City Music Network Conference 2015: Empowering Music Educators
The 4th annual Berklee City Music Network Conference explored the changing role of American popular music in education today.
December 9, 2014
In West Africa, the local oral historian who passes down tradition through storytelling and poetry, called a griot, is so invaluable that he occupies a revered space in society. J. Curtis Warner Jr., founder and executive director of Berklee City Music, explained that like the griot, today’s music educators perform an essential social task: passing on musical knowledge and history to the next generation of artists.
It was in this spirit that the 48 organizations from the United States and Canada that compose the Berklee City Music Network gathered in Los Angeles from November 2 to 5 for the fourth annual Berklee City Music Network Conference. It was an opportunity for these groups, which use contemporary music to educate and empower youth from underserved communities, to connect with arts advocates and industry and education leaders to discuss the changing role of American popular music in education today.
The conference kicked off with Youth Power-Up Day, a free outdoor festival at Grand Performances in downtown LA that featured youth ensembles from around the country, a drum circle hosted by percussion instrument company Remo, and a jam session led by former Tonight Show Band leader Kevin Eubanks.
The next three days were full of inspiring presentations, panel discussions, and interactive activities. Two of the more popular sessions were panel discussions led by Berklee faculty member Terri Lyne Carrington and music industry master Ron Weisner. Carrington's session featured Sheila E, Patrice Rushen, Lalah Hathaway, and Donald Harrison, who all shared their wisdom on training and motivating young musicians.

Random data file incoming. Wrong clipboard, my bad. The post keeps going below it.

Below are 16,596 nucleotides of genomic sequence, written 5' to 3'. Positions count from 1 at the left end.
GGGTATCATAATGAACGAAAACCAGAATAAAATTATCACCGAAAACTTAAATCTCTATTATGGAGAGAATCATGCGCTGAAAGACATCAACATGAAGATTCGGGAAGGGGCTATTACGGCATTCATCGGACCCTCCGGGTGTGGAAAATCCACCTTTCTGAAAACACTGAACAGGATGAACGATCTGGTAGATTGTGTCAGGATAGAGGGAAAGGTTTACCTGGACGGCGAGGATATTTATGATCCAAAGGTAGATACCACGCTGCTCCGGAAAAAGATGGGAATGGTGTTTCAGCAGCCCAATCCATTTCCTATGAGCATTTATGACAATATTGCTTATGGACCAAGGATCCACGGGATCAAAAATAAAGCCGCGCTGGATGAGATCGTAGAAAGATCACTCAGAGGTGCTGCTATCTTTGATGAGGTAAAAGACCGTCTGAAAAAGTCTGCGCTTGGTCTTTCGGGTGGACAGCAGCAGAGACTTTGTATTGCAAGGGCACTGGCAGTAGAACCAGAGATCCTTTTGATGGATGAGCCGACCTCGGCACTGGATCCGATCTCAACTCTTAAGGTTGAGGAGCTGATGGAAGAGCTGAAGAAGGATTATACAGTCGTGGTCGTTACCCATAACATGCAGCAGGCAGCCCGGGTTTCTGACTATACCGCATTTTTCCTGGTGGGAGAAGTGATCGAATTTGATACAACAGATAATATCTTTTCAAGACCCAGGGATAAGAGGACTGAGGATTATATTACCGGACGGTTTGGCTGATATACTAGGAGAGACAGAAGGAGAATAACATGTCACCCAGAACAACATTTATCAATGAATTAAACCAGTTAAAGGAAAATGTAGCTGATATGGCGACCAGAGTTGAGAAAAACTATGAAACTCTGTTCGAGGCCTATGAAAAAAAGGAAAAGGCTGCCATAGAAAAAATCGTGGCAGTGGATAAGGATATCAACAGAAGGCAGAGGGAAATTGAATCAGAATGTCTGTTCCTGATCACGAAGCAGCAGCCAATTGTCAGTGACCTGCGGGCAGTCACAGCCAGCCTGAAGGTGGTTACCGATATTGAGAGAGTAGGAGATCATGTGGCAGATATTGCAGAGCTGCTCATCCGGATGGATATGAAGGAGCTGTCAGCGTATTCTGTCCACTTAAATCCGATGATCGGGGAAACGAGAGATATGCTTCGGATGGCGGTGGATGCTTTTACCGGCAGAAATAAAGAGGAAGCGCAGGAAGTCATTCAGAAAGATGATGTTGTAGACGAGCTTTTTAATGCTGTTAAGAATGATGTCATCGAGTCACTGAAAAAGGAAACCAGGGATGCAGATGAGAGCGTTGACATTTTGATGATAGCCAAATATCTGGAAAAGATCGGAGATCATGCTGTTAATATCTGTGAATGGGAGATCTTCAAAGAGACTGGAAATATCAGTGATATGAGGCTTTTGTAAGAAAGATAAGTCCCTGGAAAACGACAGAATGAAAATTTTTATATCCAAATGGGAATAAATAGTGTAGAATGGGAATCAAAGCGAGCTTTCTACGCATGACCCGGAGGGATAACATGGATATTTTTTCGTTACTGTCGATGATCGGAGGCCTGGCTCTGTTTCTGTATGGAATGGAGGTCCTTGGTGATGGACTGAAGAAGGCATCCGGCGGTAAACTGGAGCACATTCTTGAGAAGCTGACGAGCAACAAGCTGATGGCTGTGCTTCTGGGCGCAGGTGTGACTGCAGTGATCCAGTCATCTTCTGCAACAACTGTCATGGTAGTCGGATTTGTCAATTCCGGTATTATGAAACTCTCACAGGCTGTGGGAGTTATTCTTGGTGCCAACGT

Weisner welcomed an all-star panel consisting of Bill Withers, Gladys Knight, Bobby Colomby, Tommy LiPuma, Ray Chew, and Ricky Minor. These industry veterans discussed the changing landscape of the music industry and the important role teachers and mentors played in their own lives. Withers cautioned that not everyone with a passion for music should enter the music industry, and encouraged teachers to nurture a student’s talent while helping him or her determine the best route for that passion.
Each day started with a professional development workshop. Facilitator Libby Chiu, former chief of staff and senior advisor for learning at the Illinois Arts Council, said that discovery was her main goal in these discussions, and one she feels she accomplished.
“As I observed members participate in the interactive activities woven into each morning, I noticed an intense concentration descend on each of them, whoops of delight, some frowning, and quite a few ‘I had no idea’ moments of discovery,” Chiu said.
Workshop presenters included Jonathan Zeichner, executive director of A Place Called Home; Andrew Davis, founder and president of the Music Empowers Foundation and a BCMN advisory board member; and youth ambassadors from A Place Called Home.
Educators were also treated to a panel discussion with arts education leaders Charly Schwartz, Bob Smiland, Myka Miller, Tony White, and Mark Slavkin; tours of local network sites and partners; a jam session for conference attendees and local Berklee alumni; a number of compelling presentations by network members; and a surprise visit by the John Lennon Educational Bus Tour.
For students, a conference highlight was a master class at the Grammy Museum. Guest artists Ashley Rodriguez, Kenny Lattimore, Shoshana Bean, Steve Bailey, and Courtney Harrell coached student bands from five Berklee City Music sites. Students performed later that night, with cameo appearances by Hathaway, Harrison, and Lattimore. The evening also included a sneak peek of filmmaker Martin Shore’s movie Take Me to the River, which explores the musical history of Memphis and the Mississippi Delta.
Through four days of thought-provoking sessions and performances, the conference set out to educate and inspire music teachers from across North America to not only become more effective in their work with young musicians, but, like the griots of West Africa, to grow in their indispensable roles as special sources of discovery, knowledge, and guidance.